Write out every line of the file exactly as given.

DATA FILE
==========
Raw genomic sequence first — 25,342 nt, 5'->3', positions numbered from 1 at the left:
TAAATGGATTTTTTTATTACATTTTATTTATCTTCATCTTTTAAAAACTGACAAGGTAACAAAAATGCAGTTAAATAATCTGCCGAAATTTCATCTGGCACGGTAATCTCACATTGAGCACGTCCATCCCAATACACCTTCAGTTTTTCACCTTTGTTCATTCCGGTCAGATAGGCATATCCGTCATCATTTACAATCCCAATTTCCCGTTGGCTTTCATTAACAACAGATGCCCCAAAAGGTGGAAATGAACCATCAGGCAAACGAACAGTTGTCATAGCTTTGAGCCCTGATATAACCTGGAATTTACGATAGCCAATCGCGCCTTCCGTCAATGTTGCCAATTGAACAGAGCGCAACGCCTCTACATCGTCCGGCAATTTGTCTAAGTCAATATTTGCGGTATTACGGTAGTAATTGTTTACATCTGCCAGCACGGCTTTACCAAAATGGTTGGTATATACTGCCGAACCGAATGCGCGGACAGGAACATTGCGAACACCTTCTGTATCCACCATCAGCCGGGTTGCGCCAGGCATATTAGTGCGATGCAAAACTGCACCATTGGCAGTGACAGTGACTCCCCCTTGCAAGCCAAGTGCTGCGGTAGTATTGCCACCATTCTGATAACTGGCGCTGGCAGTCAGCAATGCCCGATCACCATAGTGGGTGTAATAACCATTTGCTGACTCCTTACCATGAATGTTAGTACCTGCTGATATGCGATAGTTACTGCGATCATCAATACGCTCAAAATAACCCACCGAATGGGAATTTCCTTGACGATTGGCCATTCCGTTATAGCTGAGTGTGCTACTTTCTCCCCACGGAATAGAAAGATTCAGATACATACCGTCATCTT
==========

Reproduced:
Raw genomic sequence first — 25,342 nt, 5'->3', positions numbered from 1 at the left:
TAAATGGATTTTTTTATTACATTTTATTTATCTTCATCTTTTAAAAACTGACAAGGTAACAAAAATGCAGTTAAATAATCTGCCGAAATTTCATCTGGCACGGTAATCTCACATTGAGCACGTCCATCCCAATACACCTTCAGTTTTTCACCTTTGTTCATTCCGGTCAGATAGGCATATCCGTCATCATTTACAATCCCAATTTCCCGTTGGCTTTCATTAACAACAGATGCCCCAAAAGGTGGAAATGAACCATCAGGCAAACGAACAGTTGTCATAGCTTTGAGCCCTGATATAACCTGGAATTTACGATAGCCAATCGCGCCTTCCGTCAATGTTGCCAATTGAACAGAGCGCAACGCCTCTACATCGTCCGGCAATTTGTCTAAGTCAATATTTGCGGTATTACGGTAGTAATTGTTTACATCTGCCAGCACGGCTTTACCAAAATGGTTGGTATATACTGCCGAACCGAATGCGCGGACAGGAACATTGCGAACACCTTCTGTATCCACCATCAGCCGGGTTGCGCCAGGCATATTAGTGCGATGCAAAACTGCACCATTGGCAGTGACAGTGACTCCCCCTTGCAAGCCAAGTGCTGCGGTAGTATTGCCACCATTCTGATAACTGGCGCTGGCAGTCAGCAATGCCCGATCACCATAGTGGGTGTAATAACCATTTGCTGACTCCTTACCATGAATGTTAGTACCTGCTGATATGCGATAGTTACTGCGATCATCAATACGCTCAAAATAACCCACCGAATGGGAATTTCCTTGACGATTGGCCATTCCGTTATAGCTGAGTGTGCTACTTTCTCCCCACGGAATAGAAAGATTCAGATACATACCGTCATCTT